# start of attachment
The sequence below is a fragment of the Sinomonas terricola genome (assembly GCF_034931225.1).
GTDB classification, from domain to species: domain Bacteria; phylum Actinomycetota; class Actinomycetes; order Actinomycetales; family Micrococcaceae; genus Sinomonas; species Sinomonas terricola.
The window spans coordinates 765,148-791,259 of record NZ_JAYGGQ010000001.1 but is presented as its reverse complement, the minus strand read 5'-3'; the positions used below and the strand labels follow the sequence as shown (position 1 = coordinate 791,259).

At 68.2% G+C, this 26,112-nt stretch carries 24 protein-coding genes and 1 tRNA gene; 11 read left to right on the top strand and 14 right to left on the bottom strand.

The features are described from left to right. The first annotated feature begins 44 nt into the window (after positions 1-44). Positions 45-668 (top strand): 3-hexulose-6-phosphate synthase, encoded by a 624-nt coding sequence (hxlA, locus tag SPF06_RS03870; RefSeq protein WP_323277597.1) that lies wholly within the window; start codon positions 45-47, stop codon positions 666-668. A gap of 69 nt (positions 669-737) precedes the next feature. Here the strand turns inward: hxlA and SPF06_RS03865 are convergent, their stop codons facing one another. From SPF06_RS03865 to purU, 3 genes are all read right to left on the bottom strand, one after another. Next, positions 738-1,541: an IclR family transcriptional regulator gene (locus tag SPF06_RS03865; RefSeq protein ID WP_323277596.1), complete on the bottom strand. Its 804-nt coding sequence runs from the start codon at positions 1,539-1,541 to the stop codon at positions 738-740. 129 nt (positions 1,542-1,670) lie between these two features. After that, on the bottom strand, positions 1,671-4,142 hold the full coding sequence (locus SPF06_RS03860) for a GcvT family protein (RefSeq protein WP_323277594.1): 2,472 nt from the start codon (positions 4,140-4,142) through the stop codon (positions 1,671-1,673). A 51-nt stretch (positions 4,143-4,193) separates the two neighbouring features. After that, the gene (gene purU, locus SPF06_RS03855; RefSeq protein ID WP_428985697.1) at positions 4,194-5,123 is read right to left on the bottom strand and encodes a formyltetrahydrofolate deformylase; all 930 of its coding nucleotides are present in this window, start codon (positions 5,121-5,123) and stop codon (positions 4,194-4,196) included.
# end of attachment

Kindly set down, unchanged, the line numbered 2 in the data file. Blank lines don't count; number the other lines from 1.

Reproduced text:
GTDB classification, from domain to species: domain Bacteria; phylum Actinomycetota; class Actinomycetes; order Actinomycetales; family Micrococcaceae; genus Sinomonas; species Sinomonas terricola.